By Ruth QuinnApril 11, 2014
In 1970, the nation's attention was focused on Vietnam. Few took note of the day that a new field station was established just north of Augsburg, Germany, near the village of Gablingen, in the midst of Bavaria. It was one of nearly 20 field stations positioned strategically around the world during the Cold War. The newest Army Security Agency (ASA) fixed site would remain in operation seven days a week, 24 hours a day, until September 1993, after the fall of the Berlin Wall and the Soviet Union.
The Commanding General of ASA commissioned a study in 1967 to consider consolidation of resources to save money and manpower. Augsburg was chosen as the ideal site for both technical and logistic reasons. When Field Station Augsburg, or FSA, was established by General Order, it was allocated 68 personnel. It would eventually absorb or replace three smaller field stations (Rothwestern, Herzongenaurach, and Bad Aibling), five company-sized border sites, seven small detachments from Denmark to norhtern Italy, and the headquarters of USASA Europe at Frankfurt. The Air Force and Navy also relocated small facilities to the site.
As the responsibilities and resources of FSA increased, a Troop Command was organized, consisting of Companies A, B, C, D, and E, effective 1 December 1971. Formal activation of the field station took place on 12 January 1972. In February of that year, the Border Site Command, which had been active since October 1971, was formally organized to control and support the numerous personnel scattered at 11 remaining remote border sites. In September 1972, a new 1000-man Gablingen Dining Facility opened. By the end of the year, the number of women serving at FSA was increasing dramatically and in January 1973, Company D was redesignated as a WAC company. September 1974 saw a major reorganization of the Field Station, when it converted to a battalion structure with 1st, 2nd, and 3rd Operations Battalions, a Support Battalion and Forward Operations Battalion, and Communications and Supply/Maintenance Companies.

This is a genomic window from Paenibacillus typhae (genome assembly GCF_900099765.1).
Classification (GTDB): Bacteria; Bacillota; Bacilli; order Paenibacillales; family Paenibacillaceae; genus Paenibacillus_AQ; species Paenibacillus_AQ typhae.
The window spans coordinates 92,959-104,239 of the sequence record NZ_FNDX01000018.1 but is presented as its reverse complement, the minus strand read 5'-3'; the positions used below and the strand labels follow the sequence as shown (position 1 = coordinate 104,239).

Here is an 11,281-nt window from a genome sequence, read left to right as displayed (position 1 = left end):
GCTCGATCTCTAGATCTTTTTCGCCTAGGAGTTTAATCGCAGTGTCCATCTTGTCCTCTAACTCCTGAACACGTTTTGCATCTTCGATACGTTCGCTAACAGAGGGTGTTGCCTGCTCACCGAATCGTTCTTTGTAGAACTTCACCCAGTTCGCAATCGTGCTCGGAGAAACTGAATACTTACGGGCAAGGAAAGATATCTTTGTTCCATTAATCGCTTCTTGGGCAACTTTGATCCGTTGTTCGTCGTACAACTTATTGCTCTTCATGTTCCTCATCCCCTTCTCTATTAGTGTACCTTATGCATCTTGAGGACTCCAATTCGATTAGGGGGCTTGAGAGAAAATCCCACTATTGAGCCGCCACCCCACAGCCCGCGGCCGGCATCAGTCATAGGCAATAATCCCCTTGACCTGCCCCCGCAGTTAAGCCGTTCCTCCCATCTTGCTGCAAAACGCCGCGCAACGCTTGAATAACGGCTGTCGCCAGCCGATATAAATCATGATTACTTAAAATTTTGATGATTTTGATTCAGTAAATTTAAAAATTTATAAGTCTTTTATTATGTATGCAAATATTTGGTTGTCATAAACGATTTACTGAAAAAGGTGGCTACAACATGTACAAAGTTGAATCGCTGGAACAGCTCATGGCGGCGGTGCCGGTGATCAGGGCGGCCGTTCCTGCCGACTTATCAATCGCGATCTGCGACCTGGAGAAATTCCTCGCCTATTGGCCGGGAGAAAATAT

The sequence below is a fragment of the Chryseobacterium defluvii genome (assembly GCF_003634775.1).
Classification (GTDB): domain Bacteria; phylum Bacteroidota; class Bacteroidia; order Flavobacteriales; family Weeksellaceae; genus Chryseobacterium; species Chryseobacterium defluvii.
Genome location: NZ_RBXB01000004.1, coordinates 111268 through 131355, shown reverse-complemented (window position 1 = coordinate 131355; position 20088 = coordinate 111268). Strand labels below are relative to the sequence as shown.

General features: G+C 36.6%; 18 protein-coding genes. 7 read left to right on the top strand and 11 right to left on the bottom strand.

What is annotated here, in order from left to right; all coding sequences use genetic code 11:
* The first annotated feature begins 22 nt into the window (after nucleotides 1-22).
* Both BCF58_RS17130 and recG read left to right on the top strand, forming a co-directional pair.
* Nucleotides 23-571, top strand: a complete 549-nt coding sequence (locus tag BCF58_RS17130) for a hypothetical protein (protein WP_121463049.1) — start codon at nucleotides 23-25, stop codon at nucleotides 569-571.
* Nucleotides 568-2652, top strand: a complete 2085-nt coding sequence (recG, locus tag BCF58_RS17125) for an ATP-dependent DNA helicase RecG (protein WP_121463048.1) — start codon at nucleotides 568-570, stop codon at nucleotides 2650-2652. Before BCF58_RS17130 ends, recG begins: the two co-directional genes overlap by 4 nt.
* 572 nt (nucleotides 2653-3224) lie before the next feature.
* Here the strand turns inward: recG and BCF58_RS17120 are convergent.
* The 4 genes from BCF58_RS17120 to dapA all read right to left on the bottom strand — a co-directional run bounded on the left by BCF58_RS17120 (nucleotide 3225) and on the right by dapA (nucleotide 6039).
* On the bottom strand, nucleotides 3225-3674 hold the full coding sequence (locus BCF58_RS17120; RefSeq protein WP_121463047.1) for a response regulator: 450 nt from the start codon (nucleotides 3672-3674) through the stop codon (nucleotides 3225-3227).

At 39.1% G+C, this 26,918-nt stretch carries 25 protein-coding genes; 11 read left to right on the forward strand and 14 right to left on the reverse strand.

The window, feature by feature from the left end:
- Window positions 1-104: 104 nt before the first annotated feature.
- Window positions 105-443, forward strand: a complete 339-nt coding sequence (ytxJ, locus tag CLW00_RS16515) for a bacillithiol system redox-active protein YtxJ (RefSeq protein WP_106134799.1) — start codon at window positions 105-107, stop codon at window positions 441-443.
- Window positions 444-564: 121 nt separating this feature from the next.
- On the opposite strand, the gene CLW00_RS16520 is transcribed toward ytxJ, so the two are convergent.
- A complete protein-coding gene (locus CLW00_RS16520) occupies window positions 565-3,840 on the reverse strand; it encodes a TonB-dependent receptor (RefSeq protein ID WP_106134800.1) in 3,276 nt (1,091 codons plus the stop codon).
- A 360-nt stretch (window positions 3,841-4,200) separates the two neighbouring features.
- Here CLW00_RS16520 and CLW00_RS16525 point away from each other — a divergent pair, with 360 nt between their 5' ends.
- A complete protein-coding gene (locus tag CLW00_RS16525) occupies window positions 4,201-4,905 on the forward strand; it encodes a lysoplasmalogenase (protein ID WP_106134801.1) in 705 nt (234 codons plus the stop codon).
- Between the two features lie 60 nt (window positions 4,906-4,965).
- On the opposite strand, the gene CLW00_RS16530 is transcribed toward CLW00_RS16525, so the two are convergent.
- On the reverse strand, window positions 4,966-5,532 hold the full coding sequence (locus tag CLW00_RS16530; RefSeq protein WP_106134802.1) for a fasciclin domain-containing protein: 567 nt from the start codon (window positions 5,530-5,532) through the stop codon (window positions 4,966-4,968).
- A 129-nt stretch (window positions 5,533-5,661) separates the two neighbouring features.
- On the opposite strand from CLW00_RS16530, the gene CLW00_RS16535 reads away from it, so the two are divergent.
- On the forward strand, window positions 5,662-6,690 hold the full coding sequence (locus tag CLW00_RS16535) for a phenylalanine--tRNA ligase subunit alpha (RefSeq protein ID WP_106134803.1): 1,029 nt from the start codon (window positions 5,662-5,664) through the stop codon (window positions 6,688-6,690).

The most distinguishing characteristic of Field Station Augsburg was the large, circular array of antennas nicknamed the "Elephant Cage." In fact, the circular antenna array was called an AN/FLR-9 Circular Disposed Array Antenna developed during the Cold War for radio direction-finding of high priority targets. The worldwide network, known collectively as "Iron Horse," could locate high frequency communications almost anywhere on the planet. The enormous circular array at Augsburg covered 32 acres and had a diameter of more than 1,500 feet.
Personnel assigned to Field Station Augsburg were Morse Code, Teletype, Voice Intercept and Radio Direction Finding Operators as well as Traffic Analysts and Cryptanalysis/Cryptanalytic Technicians. Their mission was monitoring and interpreting military communications of Cold War enemy nations, their allies, and client states around the world. After the formation of the Intelligence and Security Command (INSCOM) in 1976, the US Army Security Agency Field Station Augsburg was
redesignated as the US Army Field Station Augsburg, effective May 1977. The old ASA field stations remained stand-alone organizations directly subordinate to Headquarters, INSCOM. In 1987, the units were redesignated as the 701st MI Brigade, with the 711th, 712th, 713th, and 714th MI Battalions. This initiative was designed to enhance unit esprit and morale, and to provide these units with appropriate designations that would be more familiar to the Army as a whole.
The distinctive unit insignia of Field Station Augsburg was approved on 23 November 1984, and redesignated for the 701st MI Brigade in January 1988. The symbolism of the insignia, according to the institute of heraldry, is as follows:
Teal blue and silver refer to the colors formerly used by the U.S. Army Intelligence and Security Command (INSCOM). The key is taken from the INSCOM shoulder sleeve insignia and alludes to the unit's link in the command mission. The silver invected border with forty-eight indentations and the small disc at center refer to the type of antenna used by the unit as seen from above. The blue and white checky disc further suggests the unit's location in Bavaria. The lightning flashes refer to the worldwide electronic communications both friendly and hostile.